You are using an outdated browser.
Please upgrade your browser
and improve your visit to our site.
Skip Navigation
Origin Stories

Nikki Haley’s Hometown Is Not Nikki Haley Country

What the politics of Bamberg County reveal about the former South Carolina governor’s struggles against Trump

Nikki Haley greets supporters at Bamberg Veterans Park
Win McNamee/Getty Images
Nikki Haley greets supporters at a campaign event at Bamberg Veterans Park on February 13.

Elmer Miller pulls his old Ford F150 into the Sunoco on a barren stretch of Highway 70 outside the small town of Barnwell, South Carolina. There’s a Confederate flag in his front license plate frame, and a Sons of Confederate Veterans sticker on the window behind the driver’s seat. He emerges from the truck with a cigarette dangling from his mouth.

“She done had her chance,” Miller told me of Nikki Haley, who grew up a dozen miles away in nearby Bamberg, a Black, Democratic stronghold in what’s largely Trump country. Not that Haley ever stood much of a chance in his mind. “She took down the flag and that was wrong.” 

So Miller flies the stars and bars himself, letting everyone know where he stands. And yes, he’s voting for Donald Trump.

Inside the Sunoco, Rob and Neiha Patel rang up customers and stocked shelves. The couple came here from India a few years ago and have found this poor, rural area of South Carolina to be polite and hospitable—with a few exceptions. “One guy came in and picked up a dog biscuit and asked my wife, ‘How much?’ Then he said he would buy it for her because Indians eat dogs. I said, ‘Where did you hear that? You have to give me proof. Show me the article.’ I think he was drunk.”

Tolerating racists—or, more commonly, merely rude customers—is a necessary part of the job for Indian immigrants here, just as it is for their peers throughout the rural South who run gas stations, convenience stores, and motels. It’s the burden of being a foreigner of color who’s pursuing the so-called American Dream, much as the parents of South Carolina’s most famous Indian American woman had done.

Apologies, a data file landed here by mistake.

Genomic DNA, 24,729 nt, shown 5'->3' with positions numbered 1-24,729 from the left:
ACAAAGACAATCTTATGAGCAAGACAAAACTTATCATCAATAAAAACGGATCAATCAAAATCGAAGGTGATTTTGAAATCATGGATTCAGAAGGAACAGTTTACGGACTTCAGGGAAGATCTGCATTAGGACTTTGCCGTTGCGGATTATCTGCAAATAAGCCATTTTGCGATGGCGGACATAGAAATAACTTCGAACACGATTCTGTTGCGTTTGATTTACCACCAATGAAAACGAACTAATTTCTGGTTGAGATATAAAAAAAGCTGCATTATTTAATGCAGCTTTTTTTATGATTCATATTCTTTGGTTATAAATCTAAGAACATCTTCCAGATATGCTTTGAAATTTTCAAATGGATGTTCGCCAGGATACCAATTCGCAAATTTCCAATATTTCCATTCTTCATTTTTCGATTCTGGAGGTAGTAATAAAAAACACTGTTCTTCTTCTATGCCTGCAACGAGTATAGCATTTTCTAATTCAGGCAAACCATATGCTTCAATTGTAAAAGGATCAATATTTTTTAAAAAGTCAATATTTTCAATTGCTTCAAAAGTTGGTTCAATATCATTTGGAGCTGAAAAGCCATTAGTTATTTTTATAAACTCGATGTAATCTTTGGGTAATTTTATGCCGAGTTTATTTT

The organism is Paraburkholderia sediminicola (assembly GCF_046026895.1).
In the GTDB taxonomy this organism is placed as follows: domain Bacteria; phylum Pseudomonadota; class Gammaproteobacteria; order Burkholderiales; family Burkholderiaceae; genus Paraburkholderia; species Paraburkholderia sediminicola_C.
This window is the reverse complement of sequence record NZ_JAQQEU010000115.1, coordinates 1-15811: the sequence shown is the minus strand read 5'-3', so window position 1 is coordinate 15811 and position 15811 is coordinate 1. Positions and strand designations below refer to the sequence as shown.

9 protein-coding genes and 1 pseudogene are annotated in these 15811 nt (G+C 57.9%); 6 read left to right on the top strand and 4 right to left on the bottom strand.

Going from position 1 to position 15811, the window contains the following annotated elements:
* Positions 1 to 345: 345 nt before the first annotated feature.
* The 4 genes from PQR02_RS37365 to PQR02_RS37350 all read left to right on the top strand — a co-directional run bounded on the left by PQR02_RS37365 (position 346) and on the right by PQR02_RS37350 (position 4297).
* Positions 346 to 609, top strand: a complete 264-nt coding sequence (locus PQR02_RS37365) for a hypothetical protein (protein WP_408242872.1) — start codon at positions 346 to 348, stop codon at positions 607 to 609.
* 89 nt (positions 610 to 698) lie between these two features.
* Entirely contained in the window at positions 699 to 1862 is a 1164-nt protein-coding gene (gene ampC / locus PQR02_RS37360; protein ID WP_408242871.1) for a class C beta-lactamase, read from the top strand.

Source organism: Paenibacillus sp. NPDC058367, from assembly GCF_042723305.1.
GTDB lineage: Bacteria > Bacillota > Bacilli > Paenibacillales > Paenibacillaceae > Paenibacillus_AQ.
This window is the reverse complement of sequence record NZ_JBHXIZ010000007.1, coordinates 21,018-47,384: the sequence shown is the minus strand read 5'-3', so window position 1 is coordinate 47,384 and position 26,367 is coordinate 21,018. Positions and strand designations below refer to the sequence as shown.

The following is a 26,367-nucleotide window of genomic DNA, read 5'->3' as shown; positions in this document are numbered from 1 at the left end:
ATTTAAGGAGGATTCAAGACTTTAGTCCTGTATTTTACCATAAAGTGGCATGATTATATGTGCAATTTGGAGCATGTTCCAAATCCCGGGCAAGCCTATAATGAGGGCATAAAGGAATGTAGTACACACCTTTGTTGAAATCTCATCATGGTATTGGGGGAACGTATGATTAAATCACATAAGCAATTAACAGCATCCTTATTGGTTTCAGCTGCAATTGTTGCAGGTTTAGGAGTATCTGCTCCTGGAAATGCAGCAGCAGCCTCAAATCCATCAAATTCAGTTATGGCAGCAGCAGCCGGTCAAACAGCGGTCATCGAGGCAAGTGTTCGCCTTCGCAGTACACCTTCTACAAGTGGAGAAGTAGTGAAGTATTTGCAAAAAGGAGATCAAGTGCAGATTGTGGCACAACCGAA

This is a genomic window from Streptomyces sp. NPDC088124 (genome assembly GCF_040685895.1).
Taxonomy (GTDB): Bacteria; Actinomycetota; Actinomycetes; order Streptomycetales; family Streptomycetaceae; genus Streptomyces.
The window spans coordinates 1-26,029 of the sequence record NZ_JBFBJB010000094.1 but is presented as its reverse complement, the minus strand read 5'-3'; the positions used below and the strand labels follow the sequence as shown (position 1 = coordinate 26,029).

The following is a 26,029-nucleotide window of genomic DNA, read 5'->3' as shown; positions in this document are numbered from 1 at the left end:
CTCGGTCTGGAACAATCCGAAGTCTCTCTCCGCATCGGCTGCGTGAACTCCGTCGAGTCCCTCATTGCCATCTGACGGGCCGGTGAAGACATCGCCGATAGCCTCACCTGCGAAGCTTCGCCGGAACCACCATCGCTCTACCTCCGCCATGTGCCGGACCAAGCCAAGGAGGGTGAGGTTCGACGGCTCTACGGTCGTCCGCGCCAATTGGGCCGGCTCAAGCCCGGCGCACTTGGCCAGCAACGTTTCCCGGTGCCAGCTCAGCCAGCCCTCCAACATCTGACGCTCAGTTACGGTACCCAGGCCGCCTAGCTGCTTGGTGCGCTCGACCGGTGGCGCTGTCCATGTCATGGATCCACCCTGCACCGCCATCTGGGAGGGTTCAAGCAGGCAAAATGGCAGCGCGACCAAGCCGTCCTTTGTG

Entering the town of Bamberg itself (pop. 3,103), where signs welcome you with the motto “Simply Southern–Naturally,” you wouldn’t know that it was home to the state’s first female governor, the nation’s second governor of Indian descent, a former ambassador to the United Nations, and perhaps the most successful female presidential candidate in the history of the Republican Party. There are no signs marking Nikki Haley’s upbringing here, and I only saw a pair of Haley yard signs around town.

Haley’s incredible rise from a humble childhood in Bamberg has been a key part of her pitch to voters. And in a different time—or rather, an alternate universe in which Mitt Romney or Paul Ryan became the party’s standard-bearer rather than Trump—that story would have been a godsend to the GOP: a woman and daughter of working-class Indian immigrants whose upbringing drew her toward conservatism and whose success embodies the so-called American dream. Alas, that GOP no longer exists. Polling shows Trump leading Haley by around 30 points in the state, which holds its primary on February 24.

But to people like Nilaay and Manisa Patel, who run a 76 gas station in nearby Allendale, it’s “very exciting” that Haley is running—even though they can’t yet vote. Like Rob and Neiha in Barnwell, they’re grateful for the quiet, profitable life they’ve been able to build here.  “It’s good for now,” Manisa said of Allendale, “but it’s not very interesting here.” Unlike the Barnwell Patels, who are content to stay put, Manisa dreams of living in a bigger city. 

While Indian immigrants have found success here, many longtime residents have struggled. Bamberg’s last textile mill closed in 2020, after holding out longer than others in the area. In their place? Not much. One of Bamberg’s largest employers was Oak and Barrel, a whiskey barrel manufacturing facility that employed 40 people—and planned to hire another 80—before a tornado last month temporarily shuttered it. Schools and fast food restaurants employ many; many others commute an hour and a half to the capital of Columbia. “In Bamberg, people get educated, they get a job and they move somewhere else,” said Sharon Carter, the chair of the Bamberg County GOP.